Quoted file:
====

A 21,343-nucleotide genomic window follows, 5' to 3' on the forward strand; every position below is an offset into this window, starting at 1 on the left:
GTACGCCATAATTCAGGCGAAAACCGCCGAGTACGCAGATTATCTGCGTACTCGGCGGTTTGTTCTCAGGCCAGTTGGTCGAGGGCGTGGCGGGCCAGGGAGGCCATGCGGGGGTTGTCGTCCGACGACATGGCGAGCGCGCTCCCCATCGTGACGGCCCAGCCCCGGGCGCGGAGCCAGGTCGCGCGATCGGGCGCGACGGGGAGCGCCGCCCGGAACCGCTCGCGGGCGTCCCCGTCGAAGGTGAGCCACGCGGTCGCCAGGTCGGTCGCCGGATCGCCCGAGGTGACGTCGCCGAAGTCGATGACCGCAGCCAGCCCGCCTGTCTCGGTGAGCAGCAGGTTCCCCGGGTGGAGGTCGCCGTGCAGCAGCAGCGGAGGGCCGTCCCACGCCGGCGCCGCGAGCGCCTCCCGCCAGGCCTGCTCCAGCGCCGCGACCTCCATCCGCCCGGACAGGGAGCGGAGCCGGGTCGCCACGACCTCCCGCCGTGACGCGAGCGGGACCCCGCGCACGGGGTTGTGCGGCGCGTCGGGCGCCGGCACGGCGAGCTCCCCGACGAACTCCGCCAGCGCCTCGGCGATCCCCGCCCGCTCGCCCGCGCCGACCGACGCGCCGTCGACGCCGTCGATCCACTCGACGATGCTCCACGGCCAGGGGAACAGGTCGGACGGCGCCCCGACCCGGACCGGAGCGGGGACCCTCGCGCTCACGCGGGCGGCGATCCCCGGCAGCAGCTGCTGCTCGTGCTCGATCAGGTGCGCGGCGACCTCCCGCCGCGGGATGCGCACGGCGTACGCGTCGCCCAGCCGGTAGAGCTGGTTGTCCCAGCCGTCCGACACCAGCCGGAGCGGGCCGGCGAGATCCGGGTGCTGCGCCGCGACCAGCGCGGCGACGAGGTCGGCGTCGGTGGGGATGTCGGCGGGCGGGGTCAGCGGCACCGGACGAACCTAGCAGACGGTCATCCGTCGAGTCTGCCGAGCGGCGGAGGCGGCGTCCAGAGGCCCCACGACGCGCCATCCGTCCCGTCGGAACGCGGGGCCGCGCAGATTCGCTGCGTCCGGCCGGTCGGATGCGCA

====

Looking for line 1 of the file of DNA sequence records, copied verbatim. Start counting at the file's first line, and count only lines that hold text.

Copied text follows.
A 21,343-nucleotide genomic window follows, 5' to 3' on the forward strand; every position below is an offset into this window, starting at 1 on the left: